How so? A special class of manuscripts existed, called lectionaries. These were designed to make the Bible available in oral form to congregations. For example, on the first Sunday in January, congregations would hear a reading from a certain Old Testament passage, from the Gospels, and from the New Testament epistles. Each lectionary contained selections for each service throughout the year. The advantage of such manuscripts was that the reader had no difficulty finding the three passages for a particular service.
Lectionaries survive in many languages and dialects: Anglo-Saxon, Arabic, Armenian, Caucasian-Albanian, Coptic (six dialects), Ethiopic (earlier and later versions), Georgian (earlier and later versions), Old High German, Latin (Old Latin and Vulgate), Nubian, Old Church Slavonic (five dialects), Sogdian, and Syrian (four dialects).4 The existence of lectionaries in many languages shows that the oral proclamation of Scripture was widespread in the language of local peoples.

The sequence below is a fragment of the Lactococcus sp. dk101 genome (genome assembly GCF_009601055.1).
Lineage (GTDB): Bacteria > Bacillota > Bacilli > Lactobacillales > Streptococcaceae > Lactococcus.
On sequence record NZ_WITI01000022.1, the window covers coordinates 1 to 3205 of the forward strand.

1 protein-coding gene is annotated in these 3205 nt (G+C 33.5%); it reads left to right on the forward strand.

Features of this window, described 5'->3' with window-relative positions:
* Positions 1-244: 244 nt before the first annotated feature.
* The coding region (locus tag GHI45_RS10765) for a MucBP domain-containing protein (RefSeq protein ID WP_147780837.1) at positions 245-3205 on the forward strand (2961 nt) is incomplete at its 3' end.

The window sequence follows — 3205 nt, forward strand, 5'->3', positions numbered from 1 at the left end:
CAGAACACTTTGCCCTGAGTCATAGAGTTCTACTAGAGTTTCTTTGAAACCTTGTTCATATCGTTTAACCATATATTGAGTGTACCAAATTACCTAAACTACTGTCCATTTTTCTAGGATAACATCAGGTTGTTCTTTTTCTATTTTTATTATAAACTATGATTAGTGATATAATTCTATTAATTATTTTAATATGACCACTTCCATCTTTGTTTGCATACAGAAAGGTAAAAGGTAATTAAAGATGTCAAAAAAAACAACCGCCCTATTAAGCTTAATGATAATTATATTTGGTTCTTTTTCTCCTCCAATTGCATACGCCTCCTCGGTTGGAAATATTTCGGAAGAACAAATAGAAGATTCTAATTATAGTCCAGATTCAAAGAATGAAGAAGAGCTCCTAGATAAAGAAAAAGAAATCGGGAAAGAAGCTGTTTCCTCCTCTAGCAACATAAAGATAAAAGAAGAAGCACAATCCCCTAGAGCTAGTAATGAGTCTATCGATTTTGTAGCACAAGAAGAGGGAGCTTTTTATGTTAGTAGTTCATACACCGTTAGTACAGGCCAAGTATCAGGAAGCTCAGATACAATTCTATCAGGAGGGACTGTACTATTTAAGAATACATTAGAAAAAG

Paul urged Timothy, “Until I come, attend to reading, to exhortation, to teaching” (1 Tim 4:13). Revelation 1:3 blesses both reader and hearers, “Blessed be the one who reads and those who both hear the words of the prophecy and keep those things written in it, for the time is near.” The practice continued after the close of the New Testament. Justin Martyr (Apology 1:16) wrote of sections from the apostles or prophets being read during church services.
Interestingly, scholarly studies of Greek lectionaries show that 93% of the Gospel of John was read in church services over the course of a year.5 Lectionaries in other languages also gave prominence to John’s Gospel. The Word went forth. Romans 10:8 reminded Israel that the truth that undergirded Paul’s gospel was near to them.
Elijah complained, “The children of Israel…have killed Your prophets with the sword. I alone am left” (1 Kings 19:14, NKJV). The LORD corrected him, “Yet I have reserved seven thousand in Israel, all whose knees have not bowed to Baal, and every mouth that has not kissed him” (19:18). We must guard against an Elijah-complex in reflecting on the pre-Reformation era.
In every generation there were untold thousands of born-again people (both Jews and Gentiles) who shared their faith with others and their witness was supported by the reading of Scripture each week in church services.